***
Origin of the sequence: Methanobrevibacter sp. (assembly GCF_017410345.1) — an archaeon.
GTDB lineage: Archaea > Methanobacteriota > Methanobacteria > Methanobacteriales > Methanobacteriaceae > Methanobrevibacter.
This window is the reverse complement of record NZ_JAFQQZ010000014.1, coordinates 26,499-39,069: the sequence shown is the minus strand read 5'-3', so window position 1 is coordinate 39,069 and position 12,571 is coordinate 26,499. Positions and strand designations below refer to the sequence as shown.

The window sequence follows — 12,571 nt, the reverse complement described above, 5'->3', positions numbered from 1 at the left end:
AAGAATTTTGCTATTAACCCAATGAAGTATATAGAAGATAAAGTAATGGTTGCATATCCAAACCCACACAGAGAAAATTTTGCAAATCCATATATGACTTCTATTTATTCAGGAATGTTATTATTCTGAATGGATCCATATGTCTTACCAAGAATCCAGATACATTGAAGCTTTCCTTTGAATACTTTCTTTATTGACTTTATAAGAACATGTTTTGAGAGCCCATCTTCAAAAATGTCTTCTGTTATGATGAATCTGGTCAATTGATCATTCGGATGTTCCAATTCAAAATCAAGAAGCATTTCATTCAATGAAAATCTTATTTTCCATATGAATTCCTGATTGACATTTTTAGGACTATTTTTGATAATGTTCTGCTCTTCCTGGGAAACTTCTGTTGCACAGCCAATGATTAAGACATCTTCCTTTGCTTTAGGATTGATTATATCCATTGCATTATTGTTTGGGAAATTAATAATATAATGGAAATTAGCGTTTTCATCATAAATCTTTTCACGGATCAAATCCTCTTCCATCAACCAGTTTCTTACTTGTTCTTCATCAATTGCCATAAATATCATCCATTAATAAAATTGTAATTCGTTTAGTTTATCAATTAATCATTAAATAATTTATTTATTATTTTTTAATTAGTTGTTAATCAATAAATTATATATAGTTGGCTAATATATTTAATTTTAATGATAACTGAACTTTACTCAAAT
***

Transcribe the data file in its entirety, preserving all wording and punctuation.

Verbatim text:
Origin of the sequence: Methanobrevibacter sp. (assembly GCF_017410345.1) — an archaeon.
GTDB lineage: Archaea > Methanobacteriota > Methanobacteria > Methanobacteriales > Methanobacteriaceae > Methanobrevibacter.
This window is the reverse complement of record NZ_JAFQQZ010000014.1, coordinates 26,499-39,069: the sequence shown is the minus strand read 5'-3', so window position 1 is coordinate 39,069 and position 12,571 is coordinate 26,499. Positions and strand designations below refer to the sequence as shown.

The window sequence follows — 12,571 nt, the reverse complement described above, 5'->3', positions numbered from 1 at the left end:
AAGAATTTTGCTATTAACCCAATGAAGTATATAGAAGATAAAGTAATGGTTGCATATCCAAACCCACACAGAGAAAATTTTGCAAATCCATATATGACTTCTATTTATTCAGGAATGTTATTATTCTGAATGGATCCATATGTCTTACCAAGAATCCAGATACATTGAAGCTTTCCTTTGAATACTTTCTTTATTGACTTTATAAGAACATGTTTTGAGAGCCCATCTTCAAAAATGTCTTCTGTTATGATGAATCTGGTCAATTGATCATTCGGATGTTCCAATTCAAAATCAAGAAGCATTTCATTCAATGAAAATCTTATTTTCCATATGAATTCCTGATTGACATTTTTAGGACTATTTTTGATAATGTTCTGCTCTTCCTGGGAAACTTCTGTTGCACAGCCAATGATTAAGACATCTTCCTTTGCTTTAGGATTGATTATATCCATTGCATTATTGTTTGGGAAATTAATAATATAATGGAAATTAGCGTTTTCATCATAAATCTTTTCACGGATCAAATCCTCTTCCATCAACCAGTTTCTTACTTGTTCTTCATCAATTGCCATAAATATCATCCATTAATAAAATTGTAATTCGTTTAGTTTATCAATTAATCATTAAATAATTTATTTATTATTTTTTAATTAGTTGTTAATCAATAAATTATATATAGTTGGCTAATATATTTAATTTTAATGATAACTGAACTTTACTCAAAT